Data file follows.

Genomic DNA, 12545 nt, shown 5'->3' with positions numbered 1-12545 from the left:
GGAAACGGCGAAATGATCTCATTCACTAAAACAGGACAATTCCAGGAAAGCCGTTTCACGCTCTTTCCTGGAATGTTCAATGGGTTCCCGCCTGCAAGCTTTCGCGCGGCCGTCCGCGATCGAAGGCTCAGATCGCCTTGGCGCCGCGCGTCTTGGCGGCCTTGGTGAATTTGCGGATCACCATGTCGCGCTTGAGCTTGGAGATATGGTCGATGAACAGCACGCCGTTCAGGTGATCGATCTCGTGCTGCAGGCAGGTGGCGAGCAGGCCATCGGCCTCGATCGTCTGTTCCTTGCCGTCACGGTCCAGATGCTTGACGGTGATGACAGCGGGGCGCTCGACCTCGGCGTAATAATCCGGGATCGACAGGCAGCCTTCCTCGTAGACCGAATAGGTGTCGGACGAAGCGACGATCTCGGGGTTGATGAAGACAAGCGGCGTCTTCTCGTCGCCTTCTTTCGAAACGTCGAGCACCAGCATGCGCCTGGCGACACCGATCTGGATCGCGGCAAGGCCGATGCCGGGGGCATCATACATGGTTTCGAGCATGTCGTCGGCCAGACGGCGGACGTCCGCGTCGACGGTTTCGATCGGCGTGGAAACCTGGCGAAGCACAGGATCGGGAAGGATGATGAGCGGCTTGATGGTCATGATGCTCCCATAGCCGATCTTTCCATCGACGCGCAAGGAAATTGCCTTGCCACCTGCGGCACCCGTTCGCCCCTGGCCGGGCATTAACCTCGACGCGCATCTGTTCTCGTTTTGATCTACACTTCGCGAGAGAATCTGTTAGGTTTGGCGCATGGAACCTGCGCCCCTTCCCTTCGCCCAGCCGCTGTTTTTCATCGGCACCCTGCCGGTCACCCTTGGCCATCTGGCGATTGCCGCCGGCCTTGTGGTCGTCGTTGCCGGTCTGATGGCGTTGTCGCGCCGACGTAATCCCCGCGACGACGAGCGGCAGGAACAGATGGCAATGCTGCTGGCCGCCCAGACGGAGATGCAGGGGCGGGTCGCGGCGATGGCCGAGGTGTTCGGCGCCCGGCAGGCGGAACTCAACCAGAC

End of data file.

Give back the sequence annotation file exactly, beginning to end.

Genomic DNA, 12545 nt, shown 5'->3' with positions numbered 1-12545 from the left:
GGAAACGGCGAAATGATCTCATTCACTAAAACAGGACAATTCCAGGAAAGCCGTTTCACGCTCTTTCCTGGAATGTTCAATGGGTTCCCGCCTGCAAGCTTTCGCGCGGCCGTCCGCGATCGAAGGCTCAGATCGCCTTGGCGCCGCGCGTCTTGGCGGCCTTGGTGAATTTGCGGATCACCATGTCGCGCTTGAGCTTGGAGATATGGTCGATGAACAGCACGCCGTTCAGGTGATCGATCTCGTGCTGCAGGCAGGTGGCGAGCAGGCCATCGGCCTCGATCGTCTGTTCCTTGCCGTCACGGTCCAGATGCTTGACGGTGATGACAGCGGGGCGCTCGACCTCGGCGTAATAATCCGGGATCGACAGGCAGCCTTCCTCGTAGACCGAATAGGTGTCGGACGAAGCGACGATCTCGGGGTTGATGAAGACAAGCGGCGTCTTCTCGTCGCCTTCTTTCGAAACGTCGAGCACCAGCATGCGCCTGGCGACACCGATCTGGATCGCGGCAAGGCCGATGCCGGGGGCATCATACATGGTTTCGAGCATGTCGTCGGCCAGACGGCGGACGTCCGCGTCGACGGTTTCGATCGGCGTGGAAACCTGGCGAAGCACAGGATCGGGAAGGATGATGAGCGGCTTGATGGTCATGATGCTCCCATAGCCGATCTTTCCATCGACGCGCAAGGAAATTGCCTTGCCACCTGCGGCACCCGTTCGCCCCTGGCCGGGCATTAACCTCGACGCGCATCTGTTCTCGTTTTGATCTACACTTCGCGAGAGAATCTGTTAGGTTTGGCGCATGGAACCTGCGCCCCTTCCCTTCGCCCAGCCGCTGTTTTTCATCGGCACCCTGCCGGTCACCCTTGGCCATCTGGCGATTGCCGCCGGCCTTGTGGTCGTCGTTGCCGGTCTGATGGCGTTGTCGCGCCGACGTAATCCCCGCGACGACGAGCGGCAGGAACAGATGGCAATGCTGCTGGCCGCCCAGACGGAGATGCAGGGGCGGGTCGCGGCGATGGCCGAGGTGTTCGGCGCCCGGCAGGCGGAACTCAACCAGAC